Loudoun County Public Schools Superintendent Scott Ziegler introduced his proposed $16 billion budget Wednesday, seeking a 5.9% increase over the current fiscal year budget, and to bring International Baccalaureate to Loudoun schools, foreign languages to elementary schools and an average 5% raise for teachers.
The spending plan, this year titled the “Superintendent’s Estimate of Needs,” would require a 7.5% increase in local tax funding to a total of $1.09 billion, $75.6 million more than this year.
The year-over-year growth in the budget will once again outpace student enrollment growth. The student population is projected to grow by 1.7%, to an estimated 83,039. That total is 3.3% lower than the enrollment projections—projections that proved too high—that formed the base of the current budget, about 3,000 fewer students.
The proposed spending increase, Ziegler said, is driven by climbing health insurance costs, increases in teacher salaries and the highest level of inflation since 1982. Of the $88.5 million increase over the current year’s budget, $80.2 million is attributed to employee compensation and the launch of a collective bargaining program. The school district is also seeing the population of students who need additional support, such as English language learners, grow more quickly than the population overall. He said $11.9 million was needed to keep up with inflation.
Ziegler said the school system’s proposed spending works out to $18,779 per student, which he said was one of the lowest per-pupil expenditures in the Washington, DC region. The per-pupil cost is 9.6% increase over the current year and 23% over the FY21 budget. The statewide average cost per student is $12,216.
Enrollment coming in lower than previous projections was a sticking point for board members.
“We would like to see how we can justify the increase in the budget, even though we have a reduction in the enrollment,” Harris Mahedavi (Ashburn) said. “I think have some way to display it in a matrix would be helpful for me and for Loudoun residents. That’s kind of a big shift.”
Ziegler responded saying that modest growth was still anticipated for the student body of the next several years.
Expectations for population growth are underscored in Ziegler’s Capital Improvement Projects fund proposal. Several new school buildings will be deferred for several years, resulting in the $163,990,000 in construction projects that had been planned for this year dropping to $91,065,000, a 44% drop off. Ziegler said he does not want to underestimate the division’s need to accommodate more student growth than expected for next year.
“My biggest worry is that we will be surprised with a huge influx of students in one year, and the possibility of being caught unawares and unprepared to handle a huge number of enrollees in a year,” Ziegler said.
The 5% teacher raises would include any step-increases that employees were scheduled to receive. For example, if a teacher was scheduled for a 2% step increase next year, the proposed raise would account for the remaining three percent.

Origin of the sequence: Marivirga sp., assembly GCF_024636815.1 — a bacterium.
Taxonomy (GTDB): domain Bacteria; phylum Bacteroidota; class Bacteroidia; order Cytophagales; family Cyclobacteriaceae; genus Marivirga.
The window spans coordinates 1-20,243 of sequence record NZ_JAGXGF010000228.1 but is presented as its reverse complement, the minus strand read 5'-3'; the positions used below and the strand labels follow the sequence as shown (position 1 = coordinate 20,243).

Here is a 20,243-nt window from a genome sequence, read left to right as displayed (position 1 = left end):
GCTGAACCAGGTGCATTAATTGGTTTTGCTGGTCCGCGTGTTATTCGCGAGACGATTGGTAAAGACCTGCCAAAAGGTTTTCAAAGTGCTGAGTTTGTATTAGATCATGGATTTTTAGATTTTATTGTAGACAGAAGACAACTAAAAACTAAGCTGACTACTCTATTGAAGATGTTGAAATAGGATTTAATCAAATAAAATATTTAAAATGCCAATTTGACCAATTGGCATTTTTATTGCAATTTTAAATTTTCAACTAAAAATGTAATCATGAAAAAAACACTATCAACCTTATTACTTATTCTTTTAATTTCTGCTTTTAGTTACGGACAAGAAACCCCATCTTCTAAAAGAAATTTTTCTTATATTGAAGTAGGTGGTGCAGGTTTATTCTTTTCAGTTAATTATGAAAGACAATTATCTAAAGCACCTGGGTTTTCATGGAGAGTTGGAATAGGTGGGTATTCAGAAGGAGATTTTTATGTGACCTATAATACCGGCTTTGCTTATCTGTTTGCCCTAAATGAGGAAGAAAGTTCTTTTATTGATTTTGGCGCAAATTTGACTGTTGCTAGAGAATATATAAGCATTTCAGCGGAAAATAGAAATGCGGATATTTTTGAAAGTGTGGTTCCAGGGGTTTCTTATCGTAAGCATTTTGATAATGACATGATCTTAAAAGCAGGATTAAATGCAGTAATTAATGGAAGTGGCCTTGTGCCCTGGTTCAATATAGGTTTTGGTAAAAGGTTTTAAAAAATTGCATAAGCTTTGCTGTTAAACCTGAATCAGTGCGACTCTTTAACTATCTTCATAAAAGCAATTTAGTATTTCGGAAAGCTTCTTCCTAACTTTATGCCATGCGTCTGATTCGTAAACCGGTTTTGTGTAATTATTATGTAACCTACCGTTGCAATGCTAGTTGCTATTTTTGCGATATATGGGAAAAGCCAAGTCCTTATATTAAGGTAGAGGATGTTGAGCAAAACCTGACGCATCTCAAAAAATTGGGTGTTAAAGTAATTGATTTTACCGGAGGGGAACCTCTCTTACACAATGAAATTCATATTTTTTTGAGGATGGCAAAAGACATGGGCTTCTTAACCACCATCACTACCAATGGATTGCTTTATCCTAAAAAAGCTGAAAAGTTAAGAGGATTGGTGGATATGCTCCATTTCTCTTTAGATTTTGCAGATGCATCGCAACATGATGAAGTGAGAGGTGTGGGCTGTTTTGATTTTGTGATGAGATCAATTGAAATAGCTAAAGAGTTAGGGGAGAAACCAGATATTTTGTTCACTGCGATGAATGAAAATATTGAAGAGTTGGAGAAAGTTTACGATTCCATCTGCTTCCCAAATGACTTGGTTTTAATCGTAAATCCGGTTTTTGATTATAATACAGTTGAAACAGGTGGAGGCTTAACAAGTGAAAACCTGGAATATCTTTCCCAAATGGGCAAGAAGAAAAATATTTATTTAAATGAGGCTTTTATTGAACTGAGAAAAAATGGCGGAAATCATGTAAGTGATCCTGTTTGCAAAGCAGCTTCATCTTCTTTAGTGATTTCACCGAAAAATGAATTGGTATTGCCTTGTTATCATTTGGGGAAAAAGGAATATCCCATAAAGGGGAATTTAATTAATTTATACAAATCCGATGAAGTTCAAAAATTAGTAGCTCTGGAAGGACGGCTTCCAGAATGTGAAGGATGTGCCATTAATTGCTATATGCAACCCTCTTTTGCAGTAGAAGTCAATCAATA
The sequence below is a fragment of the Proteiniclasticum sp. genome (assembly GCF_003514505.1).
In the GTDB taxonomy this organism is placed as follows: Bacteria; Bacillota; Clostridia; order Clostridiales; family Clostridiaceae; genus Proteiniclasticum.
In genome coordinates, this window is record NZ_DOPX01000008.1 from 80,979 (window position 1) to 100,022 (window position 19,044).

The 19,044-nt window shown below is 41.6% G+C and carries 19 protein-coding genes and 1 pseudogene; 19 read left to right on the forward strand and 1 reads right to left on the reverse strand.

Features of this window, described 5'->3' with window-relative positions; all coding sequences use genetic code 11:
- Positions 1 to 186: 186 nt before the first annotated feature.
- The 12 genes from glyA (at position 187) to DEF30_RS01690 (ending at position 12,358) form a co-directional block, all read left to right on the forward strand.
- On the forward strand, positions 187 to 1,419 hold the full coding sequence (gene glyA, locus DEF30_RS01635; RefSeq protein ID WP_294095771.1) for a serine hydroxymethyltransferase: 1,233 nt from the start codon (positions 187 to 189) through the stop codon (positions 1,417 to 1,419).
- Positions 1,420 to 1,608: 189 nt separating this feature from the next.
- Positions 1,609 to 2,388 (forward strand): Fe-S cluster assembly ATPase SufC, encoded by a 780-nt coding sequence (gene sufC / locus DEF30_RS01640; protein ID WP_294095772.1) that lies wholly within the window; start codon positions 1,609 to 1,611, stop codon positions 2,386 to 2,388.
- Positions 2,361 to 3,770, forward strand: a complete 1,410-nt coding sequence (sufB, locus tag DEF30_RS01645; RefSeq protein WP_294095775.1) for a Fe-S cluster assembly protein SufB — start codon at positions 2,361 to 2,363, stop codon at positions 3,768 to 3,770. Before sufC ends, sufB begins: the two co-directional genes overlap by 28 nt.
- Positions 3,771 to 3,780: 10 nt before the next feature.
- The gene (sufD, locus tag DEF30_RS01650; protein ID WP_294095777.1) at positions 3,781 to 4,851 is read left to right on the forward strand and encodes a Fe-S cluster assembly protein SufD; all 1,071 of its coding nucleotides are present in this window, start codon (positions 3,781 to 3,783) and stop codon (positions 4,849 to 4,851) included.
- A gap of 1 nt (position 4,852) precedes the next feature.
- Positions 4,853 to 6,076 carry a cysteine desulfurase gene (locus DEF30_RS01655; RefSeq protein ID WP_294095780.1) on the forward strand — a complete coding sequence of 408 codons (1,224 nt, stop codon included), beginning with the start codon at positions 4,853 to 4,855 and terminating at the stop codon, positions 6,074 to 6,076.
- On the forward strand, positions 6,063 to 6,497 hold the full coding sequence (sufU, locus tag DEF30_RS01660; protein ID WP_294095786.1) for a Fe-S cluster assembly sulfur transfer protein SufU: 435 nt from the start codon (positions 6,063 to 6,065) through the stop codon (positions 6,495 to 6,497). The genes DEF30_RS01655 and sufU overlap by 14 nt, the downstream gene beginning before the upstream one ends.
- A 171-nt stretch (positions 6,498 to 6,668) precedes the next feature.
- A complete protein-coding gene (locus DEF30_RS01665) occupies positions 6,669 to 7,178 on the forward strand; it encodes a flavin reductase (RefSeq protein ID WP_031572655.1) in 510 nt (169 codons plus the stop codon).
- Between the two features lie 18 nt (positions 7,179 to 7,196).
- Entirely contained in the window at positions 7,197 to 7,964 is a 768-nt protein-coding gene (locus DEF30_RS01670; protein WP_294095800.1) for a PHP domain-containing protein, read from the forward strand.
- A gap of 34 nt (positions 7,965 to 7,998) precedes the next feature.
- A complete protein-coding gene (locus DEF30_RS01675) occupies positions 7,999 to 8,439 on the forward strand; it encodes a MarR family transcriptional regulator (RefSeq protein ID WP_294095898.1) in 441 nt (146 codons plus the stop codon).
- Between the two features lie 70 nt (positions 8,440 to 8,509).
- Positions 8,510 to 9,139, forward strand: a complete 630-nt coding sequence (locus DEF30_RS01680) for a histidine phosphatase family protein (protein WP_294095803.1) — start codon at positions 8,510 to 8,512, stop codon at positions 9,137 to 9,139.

“Some of the teachers would receive a little bit more, some would receive a little bit less, with the focus going to further reducing the gap for our mid-year and late-year teachers,” Ziegler said, noting the ongoing effort to better match the pay bands of other school districts in the region.
New initiatives in Ziegler’s proposed budget include introducing world languages to elementary schools, beginning International Baccalaureate in two high schools, new supports for English language learners and extracurriculars, and enhancements to student mental health supports.
Ziegler’s proposal also includes $3.3 million held in reserve in anticipation of collective bargaining for school employees, and a proposal to hire 17 full-time substitute teachers to address difficulties in finding substitutes.
And despite new programs such as International Baccalaureate and a new school opening, Elaine E. Thompson Elementary with the budgeting equivalent of 40 full-time positions or FTEs, the school district would see its projected staffing drop by 183.1 FTEs overall based on lower-than-projected enrollment.
Based on the latest guidance from the county administration, Ziegler said, his proposal is $7.3 million more than the county has said will be available to transfer to schools.
“I think this is a very thoughtful budget,” Vice Chairman Ian Serotkin (Blue Ridge) said after the presentation. “I appreciate that it incorporates a lot of the things that we as a board or we in conjunction with staff have discussed over the last six months in committee meetings and board meetings and previous budget conversations.”
The School Board’s first budget work session is scheduled for Jan. 11, and the first public hearing on Jan. 25, with a vote on the budget expected Feb. 2.
This story was updated Jan. 6 at 2:28 p.m.